Phlegraean Fields


The Phlegraean Fields are a vast area of volcanic origin located north-west of the city of Naples. The area has a singular structure: it is not a volcano with the shape of a cone but a wide depressed area, of about 12x15km.

In 1538 the last eruption occurred, which, although being one of the smallest in the entire eruptive history of the Phlegraean Fields, interrupted a period of quiescence of about 3000 years and, within a few days, gave rise to the cone of Monte Nuovo, high about 130m. Since then, the activity in the Phlegraean Fields is characterized by phenomena of bradyseism, fumarolic and hydrothermal activity located in the area of the Solfatara.

The eruptive history of the Phlegraean Fields is dominated by the eruptions of Ignimbrite Campana and Tufo Giallo Napoletano. These events were so violent that the volumes of magma produced and the speed with which they were emitted caused collapses and originated calderas. For this reason, the area is shaped as a semicircle bordered by numerous volcanic cones and craters.

The word “Phlegrean”, which derives from the Greek flègo “burn”, does not refer to eruptive manifestations because in Roman times the volcano was quiescent for centuries. Rather, the name could derive from the presence of numerous fumaroles and thermal waters, known and exploited since ancient times. In fact, in the area there are several areas subject to a secondary type of volcanism, such as fumaroles and hot springs. In particular, in the area of Solfatara there are gaseous manifestations while the localities of Agnano, Pozzuoli, Lucrino are known for their thermal waters.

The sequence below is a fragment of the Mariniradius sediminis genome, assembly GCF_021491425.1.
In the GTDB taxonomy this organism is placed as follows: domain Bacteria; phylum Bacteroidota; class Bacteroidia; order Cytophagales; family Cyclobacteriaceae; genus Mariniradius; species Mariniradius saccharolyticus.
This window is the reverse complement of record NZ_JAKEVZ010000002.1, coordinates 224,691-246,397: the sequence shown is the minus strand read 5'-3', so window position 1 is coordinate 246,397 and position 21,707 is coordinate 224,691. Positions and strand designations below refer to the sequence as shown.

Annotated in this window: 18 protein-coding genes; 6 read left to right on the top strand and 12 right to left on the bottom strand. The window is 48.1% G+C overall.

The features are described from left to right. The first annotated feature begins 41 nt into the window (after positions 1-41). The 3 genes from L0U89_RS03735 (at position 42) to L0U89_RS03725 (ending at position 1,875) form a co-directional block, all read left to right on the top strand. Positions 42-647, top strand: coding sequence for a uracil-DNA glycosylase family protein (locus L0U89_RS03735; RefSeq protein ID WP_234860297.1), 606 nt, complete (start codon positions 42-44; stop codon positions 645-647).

The phenomenon of bradyseism that characterizes the area consists in a slow movement of lifting and lowering of the ground. The lowering phases, which currently represent the normal condition, are aseismic and are characterized by low speed. The lifting phases, on the other hand, are faster than the movement of the ground and are accompanied by intense local seismic activity. The last bradyseismic crisis occurred in 1983.

On the basis of the monitoring data recorded to date and the assessments expressed by the Major Risks Commission in December 2012, then reiterated in subsequent years until today, the Department has decided to maintain the level of alert “yellow” at the Phlegraean Fields. Unlike the “green” alert level, which corresponds to the ordinary activity of the volcano, this level is in fact determined by the variation of some of the parameters monitored.


Phlegraean Fields
Corso Umberto I, 16
081 576 9111